Choi wanted listeners to think about religion’s impact on their lives. But he wanted to avoid the trope of “the bitter ex-religious person who’s very snarky and just like, ‘Oh, those religious people, they’re such hypocrites!’” “The Great Blue Heron (Song of Solomon),” for instance, is his way of presenting how a gay relationship can be part of a religious conception of the world: I remember hiking in the Black Hills / with my maps and your sense of direction / walking about amongst God’s creation / just like Adam and Eve in the garden.
On that trip to the Black Hills area in South Dakota, Choi and his husband visited an underground research facility used for experiments involving neutrinos and dark matter. He’d heard about it from Palladino, who’s now an associate professor of physics at Oxford University, and who loves the song that the visit prompted, “Superkamiokande.” “He got a really accurate view of how I think scientists find this beauty in the natural world that is somehow holy,” she says — the way science feels like a higher calling.
Choi says that much like how the spires of cathedrals point upwards to inspire, he was moved by how neutrino detectors are searching for objects billions of light years away.
As he sings: I know that you will find what you were looking for, up in the heavens above us.
CHOI HAS BEEN WORKING on his fifth album, which will likely contain 10 songs about labor, including “Lust for Life,” a song about socialism, inspired partly by his time as a low-paid Ph.D. student.
There are impediments to becoming more popular. He’s been courted by other record labels, but they wanted him to tour — and for a lawyer, it can be hard to get time off. But even if he had enough money and paid off his law school debt, he wouldn’t quit the firm. He has found fulfillment in his pro bono clients and unexpected intellectual stimulation. He enjoys reading judges’ opinions and trying to figure out whether his argument will be consistent with their thinking — it’s similar to what he did as a philosopher. Plus, he says, “I think it’s important to maintain some groundedness, just knowing what people are going through to have a working life.”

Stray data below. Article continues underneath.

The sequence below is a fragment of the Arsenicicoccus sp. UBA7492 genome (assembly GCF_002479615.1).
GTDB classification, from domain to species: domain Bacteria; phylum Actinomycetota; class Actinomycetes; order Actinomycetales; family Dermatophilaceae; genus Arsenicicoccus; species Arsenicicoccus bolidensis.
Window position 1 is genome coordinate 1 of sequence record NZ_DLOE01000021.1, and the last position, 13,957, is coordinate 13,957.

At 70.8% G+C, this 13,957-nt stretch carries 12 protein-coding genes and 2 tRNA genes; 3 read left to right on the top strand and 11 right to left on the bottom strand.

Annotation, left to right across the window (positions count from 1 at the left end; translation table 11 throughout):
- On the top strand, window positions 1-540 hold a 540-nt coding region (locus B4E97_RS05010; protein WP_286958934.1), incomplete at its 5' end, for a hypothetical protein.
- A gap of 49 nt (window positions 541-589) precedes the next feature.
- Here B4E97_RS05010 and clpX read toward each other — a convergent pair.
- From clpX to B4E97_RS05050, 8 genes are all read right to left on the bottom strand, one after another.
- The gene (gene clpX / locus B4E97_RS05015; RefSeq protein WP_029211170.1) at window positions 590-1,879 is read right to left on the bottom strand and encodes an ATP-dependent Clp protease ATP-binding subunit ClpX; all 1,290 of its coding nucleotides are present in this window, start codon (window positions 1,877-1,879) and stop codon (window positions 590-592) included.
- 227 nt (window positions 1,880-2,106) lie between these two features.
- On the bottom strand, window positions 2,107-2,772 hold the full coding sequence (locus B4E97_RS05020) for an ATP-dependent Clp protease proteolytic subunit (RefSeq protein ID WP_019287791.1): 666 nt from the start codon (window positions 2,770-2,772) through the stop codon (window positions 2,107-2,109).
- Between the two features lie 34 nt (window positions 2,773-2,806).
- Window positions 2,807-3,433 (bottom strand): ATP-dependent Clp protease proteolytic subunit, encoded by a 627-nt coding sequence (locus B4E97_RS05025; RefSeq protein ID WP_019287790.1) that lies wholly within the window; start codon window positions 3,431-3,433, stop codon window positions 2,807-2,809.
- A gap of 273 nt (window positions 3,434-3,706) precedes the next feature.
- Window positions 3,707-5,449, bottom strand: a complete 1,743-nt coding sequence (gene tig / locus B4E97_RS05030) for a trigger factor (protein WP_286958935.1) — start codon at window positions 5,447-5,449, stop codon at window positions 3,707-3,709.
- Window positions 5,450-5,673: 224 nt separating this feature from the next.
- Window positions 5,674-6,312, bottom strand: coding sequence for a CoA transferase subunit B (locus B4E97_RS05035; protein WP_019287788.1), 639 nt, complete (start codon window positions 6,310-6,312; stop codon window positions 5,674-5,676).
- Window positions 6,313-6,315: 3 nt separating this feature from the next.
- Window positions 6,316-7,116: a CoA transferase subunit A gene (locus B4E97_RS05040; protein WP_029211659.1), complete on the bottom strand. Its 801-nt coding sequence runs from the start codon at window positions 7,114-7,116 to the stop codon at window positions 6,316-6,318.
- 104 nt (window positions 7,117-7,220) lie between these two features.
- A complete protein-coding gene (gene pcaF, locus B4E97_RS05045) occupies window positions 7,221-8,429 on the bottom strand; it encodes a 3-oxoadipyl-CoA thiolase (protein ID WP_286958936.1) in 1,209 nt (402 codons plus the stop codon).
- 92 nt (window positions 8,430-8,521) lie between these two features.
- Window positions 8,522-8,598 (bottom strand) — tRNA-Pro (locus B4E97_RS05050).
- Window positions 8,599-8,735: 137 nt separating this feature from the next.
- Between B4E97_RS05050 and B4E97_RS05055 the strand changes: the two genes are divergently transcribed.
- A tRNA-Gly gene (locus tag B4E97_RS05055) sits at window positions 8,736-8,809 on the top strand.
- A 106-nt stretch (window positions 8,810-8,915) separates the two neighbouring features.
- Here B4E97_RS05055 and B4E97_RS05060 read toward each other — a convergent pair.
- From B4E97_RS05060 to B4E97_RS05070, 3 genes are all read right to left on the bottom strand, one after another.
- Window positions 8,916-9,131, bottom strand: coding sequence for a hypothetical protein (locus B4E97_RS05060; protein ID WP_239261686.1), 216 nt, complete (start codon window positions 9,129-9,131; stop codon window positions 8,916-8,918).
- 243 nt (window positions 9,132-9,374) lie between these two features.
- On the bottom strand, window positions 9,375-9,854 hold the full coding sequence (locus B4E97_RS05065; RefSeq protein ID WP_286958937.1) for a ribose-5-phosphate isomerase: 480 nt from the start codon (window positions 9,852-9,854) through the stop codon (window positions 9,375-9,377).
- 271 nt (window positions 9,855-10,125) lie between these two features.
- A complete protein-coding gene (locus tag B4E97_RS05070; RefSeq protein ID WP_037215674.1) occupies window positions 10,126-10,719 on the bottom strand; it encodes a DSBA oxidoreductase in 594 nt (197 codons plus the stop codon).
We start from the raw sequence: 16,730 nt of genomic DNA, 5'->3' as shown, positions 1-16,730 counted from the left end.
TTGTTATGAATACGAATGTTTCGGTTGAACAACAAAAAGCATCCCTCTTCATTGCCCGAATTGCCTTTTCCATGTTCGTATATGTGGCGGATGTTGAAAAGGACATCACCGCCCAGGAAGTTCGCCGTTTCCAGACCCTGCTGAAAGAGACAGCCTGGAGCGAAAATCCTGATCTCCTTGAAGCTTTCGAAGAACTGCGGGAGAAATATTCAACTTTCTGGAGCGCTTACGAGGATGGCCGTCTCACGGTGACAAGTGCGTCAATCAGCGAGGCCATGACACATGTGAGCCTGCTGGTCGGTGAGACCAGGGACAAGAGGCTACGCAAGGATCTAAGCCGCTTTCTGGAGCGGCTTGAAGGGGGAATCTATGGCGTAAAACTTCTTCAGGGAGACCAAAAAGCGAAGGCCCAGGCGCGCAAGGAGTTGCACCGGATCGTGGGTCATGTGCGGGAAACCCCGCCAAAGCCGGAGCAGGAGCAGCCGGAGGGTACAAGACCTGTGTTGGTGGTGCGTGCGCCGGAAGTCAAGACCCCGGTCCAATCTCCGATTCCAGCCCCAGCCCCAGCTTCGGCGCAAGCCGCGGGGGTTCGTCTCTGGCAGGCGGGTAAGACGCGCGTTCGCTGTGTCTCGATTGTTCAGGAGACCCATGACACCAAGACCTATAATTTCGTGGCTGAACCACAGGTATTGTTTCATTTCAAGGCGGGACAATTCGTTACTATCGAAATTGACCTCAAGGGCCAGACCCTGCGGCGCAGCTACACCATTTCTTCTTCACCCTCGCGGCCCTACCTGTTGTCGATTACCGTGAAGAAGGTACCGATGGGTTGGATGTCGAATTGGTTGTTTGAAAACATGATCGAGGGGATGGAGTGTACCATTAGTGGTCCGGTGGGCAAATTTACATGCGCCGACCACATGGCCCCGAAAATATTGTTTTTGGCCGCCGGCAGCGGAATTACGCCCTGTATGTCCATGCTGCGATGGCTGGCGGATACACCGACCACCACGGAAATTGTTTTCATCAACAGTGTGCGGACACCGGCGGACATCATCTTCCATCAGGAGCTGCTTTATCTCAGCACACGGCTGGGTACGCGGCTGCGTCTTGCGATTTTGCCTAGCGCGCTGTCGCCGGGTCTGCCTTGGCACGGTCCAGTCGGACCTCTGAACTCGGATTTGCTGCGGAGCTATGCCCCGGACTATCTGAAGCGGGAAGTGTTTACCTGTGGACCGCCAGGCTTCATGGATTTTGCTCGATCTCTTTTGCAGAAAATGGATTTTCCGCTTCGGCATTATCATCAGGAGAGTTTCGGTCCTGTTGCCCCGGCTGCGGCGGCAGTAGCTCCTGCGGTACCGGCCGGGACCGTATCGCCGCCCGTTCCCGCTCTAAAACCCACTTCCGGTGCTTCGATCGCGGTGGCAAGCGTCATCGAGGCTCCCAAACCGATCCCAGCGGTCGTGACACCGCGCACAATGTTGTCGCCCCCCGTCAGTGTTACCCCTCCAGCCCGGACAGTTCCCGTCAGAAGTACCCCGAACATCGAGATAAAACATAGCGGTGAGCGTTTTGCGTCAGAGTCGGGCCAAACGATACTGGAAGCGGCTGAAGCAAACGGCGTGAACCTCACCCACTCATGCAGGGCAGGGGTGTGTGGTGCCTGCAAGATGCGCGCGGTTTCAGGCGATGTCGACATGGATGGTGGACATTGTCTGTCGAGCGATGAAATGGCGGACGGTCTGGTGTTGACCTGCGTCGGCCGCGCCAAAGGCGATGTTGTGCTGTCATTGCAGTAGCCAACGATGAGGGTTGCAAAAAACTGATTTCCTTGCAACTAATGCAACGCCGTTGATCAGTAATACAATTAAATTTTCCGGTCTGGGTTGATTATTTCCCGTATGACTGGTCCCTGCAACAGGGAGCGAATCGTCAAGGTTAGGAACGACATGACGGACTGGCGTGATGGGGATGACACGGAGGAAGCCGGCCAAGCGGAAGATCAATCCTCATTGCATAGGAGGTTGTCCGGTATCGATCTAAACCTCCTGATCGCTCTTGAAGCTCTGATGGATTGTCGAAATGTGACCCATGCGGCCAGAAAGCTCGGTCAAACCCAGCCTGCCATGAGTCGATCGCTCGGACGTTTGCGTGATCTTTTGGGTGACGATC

There are other ways one career informs the other. Thurgood Marshall, don’t you let me down, ’cause I want to be inspired and mystified by the law, Choi sings, in a song that’s about the Supreme Court justice but also “about people going through law school depressed,” he says.
And “Arthur is at a Shiva” stemmed from a party Choi attended as a summer associate, where a lawyer had just returned from participating in the Jewish mourning ritual: Hey Arthur don’t look away! / No need to hang your head in disarray / You know that it’s just a change, yeah / I’ve heard that it’s just a change. The song moves on to characters who seem strikingly at peace with death.
Choi released a video for the song that shows him not singing or playing his keyboard, but in the kitchen making bread. A subtitle states, “I took up baking as a survivalist skill given the impending anarchist free-for-all that was sure to overtake the nation in the wake of the coronavirus pandemic.” Choi chews contentedly.
The subtitles later display the recipe for Choi’s “Great Fractal Challah,” which combines the traditional Jewish loaf with an Asian milk bread, reflecting his own multicultural household. At the end, he muses about having children one day.
Music, religion, death, humor, and family, braided together.
“I’ll tell you some stories and then we can think about it,” he says of his songs. “And if that moves you in a position where you’re less stuck on this one conviction over here, then I think that’s probably a good thing.”
Zachary Pincus-Roth ’02 is a features editor in the Style section at The Washington Post.